Bernard de Ventadorn
Biography of Bernard de Ventadorn
Bernart de Ventadorn also known as Bernard de Ventadour or Bernat del Ventadorn, was a prominent troubador of the classical age of troubadour poetry. Now thought of as "the Master Singer" he developed the cançons into a more formalized style which allowed for sudden turns. He is remembered for his mastery as well as popularisation of the trobar leu style, and for his prolific cançons, which helped define the genre and establish the "classical" form of courtly love poetry, to be imitated and reproduced throughout the remaining century and a half of troubadour activity.
Bernart was known for being able to portray his woman as a divine agent in one moment and then in a sudden twist, portraying her as Eve, the cause of man's initial sin. This dichotomy in his work is portrayed in a "graceful, witty, and polished" medium.
According to the troubadour Uc de Saint Circ, Bernart was possibly the son of a baker at the castle of Ventadour (Ventadorn), in today's Corrèze(France). Yet another source, a satirical poem written by a younger contemporary, Peire d'Alvernha, indicates that he was the son of either a servant, a soldier, or a baker, and his mother was also either a servant or a baker. From evidence given in Bernart's early poem Lo temps vai e ven e vire, he most likely learned the art of singing and writing from his protector, viscount Eble III of Ventadorn. He composed his first poems to his patron's wife, Marguerite de Turenne.
Forced to leave Ventadour after falling in love with Marguerite, he traveled to Montluçon(France) and Toulouse (France), and eventually followed Eleanor of Aquitaine to England and the Plantagenet court;evidence for this association and these travels comes mainly from his poems themselves. Later Bernart returned to Toulouse, where he was employed by Raimon V, Count of Toulouse; later still he went to Dordogne, where he entered a monastery. Most likely he died there. About 45 of his works survive.
Bernart is unique among secular composers of the twelfth century in the amount of music which has survived: of his forty-five poems, eighteen have music intact, an unusual circumstance for a troubador composer (music of the trouvères has a higher survival rate, usually attributed to them surviving the Albigensian Crusade, which scattered the troubadours and destroyed many sources). His work probably dates between 1147 and 1180. Bernart is often credited with being the most important influence on the development of the trouvère tradition in northern France, since he was well known there, his melodies were widely circulated, and the early composers of trouvère music seem to have imitated him. Bernart's influence also extended to Latin literature. In 1215 the Bolognese professor Boncompagno wrote in his Antiqua rhetorica that "How much fame attaches to the name of Bernard de Ventadorn, and how gloriously he made cansos and sweetly invented melodies, the world of Provence very much recognises."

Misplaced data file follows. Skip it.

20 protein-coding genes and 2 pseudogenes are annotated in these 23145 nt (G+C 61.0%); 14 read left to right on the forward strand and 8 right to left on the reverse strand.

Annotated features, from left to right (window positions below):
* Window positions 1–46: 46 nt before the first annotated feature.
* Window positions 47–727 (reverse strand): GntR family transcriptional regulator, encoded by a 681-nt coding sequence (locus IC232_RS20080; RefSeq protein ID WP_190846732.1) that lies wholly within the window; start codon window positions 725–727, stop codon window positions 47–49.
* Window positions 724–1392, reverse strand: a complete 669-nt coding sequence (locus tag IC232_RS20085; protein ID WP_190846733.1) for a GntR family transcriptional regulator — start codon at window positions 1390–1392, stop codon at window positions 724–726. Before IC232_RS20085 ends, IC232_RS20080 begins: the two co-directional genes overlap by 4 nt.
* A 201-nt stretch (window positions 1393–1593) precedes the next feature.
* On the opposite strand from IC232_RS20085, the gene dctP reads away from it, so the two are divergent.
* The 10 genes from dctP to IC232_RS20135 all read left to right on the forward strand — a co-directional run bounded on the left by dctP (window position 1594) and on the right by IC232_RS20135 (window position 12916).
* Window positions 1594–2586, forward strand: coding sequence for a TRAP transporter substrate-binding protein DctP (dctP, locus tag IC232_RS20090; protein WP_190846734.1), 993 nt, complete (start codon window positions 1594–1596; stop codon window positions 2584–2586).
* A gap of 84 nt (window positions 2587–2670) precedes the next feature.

On screen, Bernart was portrayed by actor Paul Blake in the BBC TV drama series The Devil's Crown (1978)
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Bernard de Ventadorn Poems
Non es meravelha s'eu chan
Non es meravelha s'eu chan melhs de nul autre chantador, que plus me tra.l cors vas amor el melhs sui faihz a so coman.
Quan l'herba fresqu'el.h folha
Can l'erba fresch'e.lh folha par e la flors boton'el verjan e.l rossinhols autet e clar leva sa vots e mou so chan,
Per mels cobrir lo mal pes (Anne)
Per melhs cobrir lo mal pes e.l cossire chan e deport et ai joi e solatz; e fatz esfortz car sai chantar ni rire, car eu me mor e nul semblan no.n fatz;
Pois preyatz me, senhor
Pois preyatz me, senhor, qu'eu chan, eu chantarai; e can cuit chantar, plor a l'ora c'o essai.
Bel m'es can eu vei la brolha
Bel m'es can eu vei la bròlha reverdir per mei lo brolh e.lh ram son cubert de folha e.l rossinhols sotz de folh
Era.m cosselhatz, senhor, vos c'avetz saber e sen: una domna.m det s'amor, c'ai amada lonjamen;
Amics Bernart de Ventadorn
Amics Bernartz de Ventadorn, com vos podetz de chant sofrir, can aissi auzetz esbaudir lo rossinholet noih e jorn?
Can vei la lauzeta
When I see the lark joyfully moving its wings against the sun's rays, and falling because of the sweetness that enters its heart, ah! a great envy comes upon me of all those who I see happy. I am astonished that my heart does not melt with desire.
Tant ai mo cor
Tant ai mo cor ple de joya, tot me desnatura. Flor blancha, vermeilh'e groya me par la frejura,
Cantarai d'aquest trobadors
Cantarai d'aquestz trobadors que canton de maintas colors e.l pieier cuida dir mout gen; mas a cantar lor er aillors
Lo gens temps de pascor
Lo gens temps de pascor ab la frescha verdor nos adui folh'e flor de diversa color,
Lancan vei per mei la landa
Lancan vei per mei la landa dels arbres chazer la fòlha, ans que.lh frejura s'espanda ni.l gens termini s'esconda,
When I Behold The Lark
When I behold the lark upspring To meet the bright sun joyfully, How he forgets to poise his wing In his gay spirit's revelry,
Lancan vei la folha
Tuit cil que.m preyon qu'eu chan, volgra saubesson lo ver, s'eu n'ai aize ni lezer. Chantes qui chantar volria,
Lo gens temps de pascor
Lo gens temps de pascor
ab la frescha verdor
nos adui folh'e flor
de diversa color,
per que tuih amador
son gai e chantador
mas eu, que planh e plor
c'us jois no m'a sabor